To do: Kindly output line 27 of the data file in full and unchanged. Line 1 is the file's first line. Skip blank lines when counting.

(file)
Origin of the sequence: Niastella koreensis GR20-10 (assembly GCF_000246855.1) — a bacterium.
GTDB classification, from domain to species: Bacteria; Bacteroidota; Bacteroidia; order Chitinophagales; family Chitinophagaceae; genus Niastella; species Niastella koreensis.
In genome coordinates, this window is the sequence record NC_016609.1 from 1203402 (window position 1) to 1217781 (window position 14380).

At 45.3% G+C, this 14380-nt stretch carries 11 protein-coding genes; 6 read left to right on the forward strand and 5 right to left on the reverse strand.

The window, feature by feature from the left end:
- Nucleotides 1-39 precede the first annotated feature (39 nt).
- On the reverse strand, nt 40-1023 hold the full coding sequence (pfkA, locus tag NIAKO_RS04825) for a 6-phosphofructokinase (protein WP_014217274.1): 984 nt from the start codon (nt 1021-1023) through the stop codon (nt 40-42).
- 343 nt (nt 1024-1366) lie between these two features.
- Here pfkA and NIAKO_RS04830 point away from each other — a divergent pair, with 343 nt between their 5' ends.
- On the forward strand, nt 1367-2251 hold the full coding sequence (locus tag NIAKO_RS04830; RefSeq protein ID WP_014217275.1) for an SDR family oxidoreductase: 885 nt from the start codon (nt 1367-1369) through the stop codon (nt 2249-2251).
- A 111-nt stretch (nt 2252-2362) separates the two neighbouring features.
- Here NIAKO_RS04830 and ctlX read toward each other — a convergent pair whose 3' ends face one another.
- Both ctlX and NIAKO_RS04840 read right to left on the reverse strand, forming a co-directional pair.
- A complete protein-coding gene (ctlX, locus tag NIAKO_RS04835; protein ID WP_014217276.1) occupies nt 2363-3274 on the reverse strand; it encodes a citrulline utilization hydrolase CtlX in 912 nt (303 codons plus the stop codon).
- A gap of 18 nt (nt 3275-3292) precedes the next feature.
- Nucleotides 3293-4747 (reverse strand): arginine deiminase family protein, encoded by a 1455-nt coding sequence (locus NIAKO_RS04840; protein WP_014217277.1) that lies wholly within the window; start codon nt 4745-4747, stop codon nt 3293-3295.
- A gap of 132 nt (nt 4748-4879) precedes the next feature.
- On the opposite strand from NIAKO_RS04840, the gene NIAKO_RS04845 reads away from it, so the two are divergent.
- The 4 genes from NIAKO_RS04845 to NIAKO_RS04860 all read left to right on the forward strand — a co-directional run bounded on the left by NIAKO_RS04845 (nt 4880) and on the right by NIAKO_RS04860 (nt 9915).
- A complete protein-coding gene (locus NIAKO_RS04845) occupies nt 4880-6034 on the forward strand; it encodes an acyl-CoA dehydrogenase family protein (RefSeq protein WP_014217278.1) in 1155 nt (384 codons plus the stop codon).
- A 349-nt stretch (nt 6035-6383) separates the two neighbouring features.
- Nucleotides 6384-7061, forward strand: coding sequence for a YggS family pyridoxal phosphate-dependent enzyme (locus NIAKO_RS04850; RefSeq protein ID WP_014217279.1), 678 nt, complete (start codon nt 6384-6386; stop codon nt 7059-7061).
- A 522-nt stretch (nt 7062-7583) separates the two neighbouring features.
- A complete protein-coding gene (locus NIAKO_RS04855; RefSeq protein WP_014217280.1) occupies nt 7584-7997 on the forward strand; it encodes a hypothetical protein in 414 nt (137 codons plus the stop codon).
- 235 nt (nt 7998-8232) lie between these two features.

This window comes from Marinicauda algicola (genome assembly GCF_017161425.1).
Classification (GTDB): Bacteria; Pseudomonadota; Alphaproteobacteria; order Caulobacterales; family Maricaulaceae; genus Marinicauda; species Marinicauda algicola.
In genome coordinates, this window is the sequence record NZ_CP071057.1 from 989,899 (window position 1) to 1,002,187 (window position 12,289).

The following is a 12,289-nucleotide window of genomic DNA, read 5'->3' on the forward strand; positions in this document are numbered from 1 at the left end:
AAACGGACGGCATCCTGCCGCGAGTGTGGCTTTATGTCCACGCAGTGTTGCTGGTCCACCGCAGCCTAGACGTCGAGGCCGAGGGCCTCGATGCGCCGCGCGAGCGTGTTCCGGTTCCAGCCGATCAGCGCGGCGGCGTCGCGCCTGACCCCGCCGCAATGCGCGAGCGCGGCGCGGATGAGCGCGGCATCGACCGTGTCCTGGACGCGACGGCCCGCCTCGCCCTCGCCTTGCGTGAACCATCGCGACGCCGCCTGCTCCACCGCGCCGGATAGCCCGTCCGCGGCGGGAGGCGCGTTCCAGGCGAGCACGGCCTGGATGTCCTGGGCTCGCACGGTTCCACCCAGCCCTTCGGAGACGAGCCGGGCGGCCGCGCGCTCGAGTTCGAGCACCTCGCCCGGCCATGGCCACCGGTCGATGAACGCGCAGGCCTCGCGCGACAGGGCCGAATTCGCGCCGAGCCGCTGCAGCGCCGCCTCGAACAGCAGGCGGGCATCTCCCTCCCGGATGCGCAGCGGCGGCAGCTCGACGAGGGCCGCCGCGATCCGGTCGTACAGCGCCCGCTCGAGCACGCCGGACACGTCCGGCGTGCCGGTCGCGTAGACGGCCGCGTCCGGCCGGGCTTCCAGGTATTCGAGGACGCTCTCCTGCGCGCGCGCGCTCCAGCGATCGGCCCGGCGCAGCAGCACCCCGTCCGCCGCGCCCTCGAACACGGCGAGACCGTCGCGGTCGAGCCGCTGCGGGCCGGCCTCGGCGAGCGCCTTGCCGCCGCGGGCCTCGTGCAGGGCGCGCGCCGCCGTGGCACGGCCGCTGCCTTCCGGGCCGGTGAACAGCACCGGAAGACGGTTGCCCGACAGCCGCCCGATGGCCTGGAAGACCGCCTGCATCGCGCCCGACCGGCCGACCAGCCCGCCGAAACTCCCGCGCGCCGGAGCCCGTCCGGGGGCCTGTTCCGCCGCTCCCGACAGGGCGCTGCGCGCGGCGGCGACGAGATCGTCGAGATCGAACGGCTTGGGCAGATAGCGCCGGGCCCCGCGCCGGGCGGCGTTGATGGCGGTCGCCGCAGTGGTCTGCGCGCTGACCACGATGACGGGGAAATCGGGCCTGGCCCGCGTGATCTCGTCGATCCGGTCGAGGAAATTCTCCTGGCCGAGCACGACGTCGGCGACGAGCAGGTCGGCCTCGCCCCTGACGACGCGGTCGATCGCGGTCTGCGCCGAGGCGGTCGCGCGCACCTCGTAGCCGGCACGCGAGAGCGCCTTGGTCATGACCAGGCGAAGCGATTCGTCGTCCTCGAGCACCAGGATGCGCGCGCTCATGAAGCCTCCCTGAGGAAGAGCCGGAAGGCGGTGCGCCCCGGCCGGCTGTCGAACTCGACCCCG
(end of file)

Classification (GTDB): Bacteria; Pseudomonadota; Alphaproteobacteria; order Caulobacterales; family Maricaulaceae; genus Marinicauda; species Marinicauda algicola.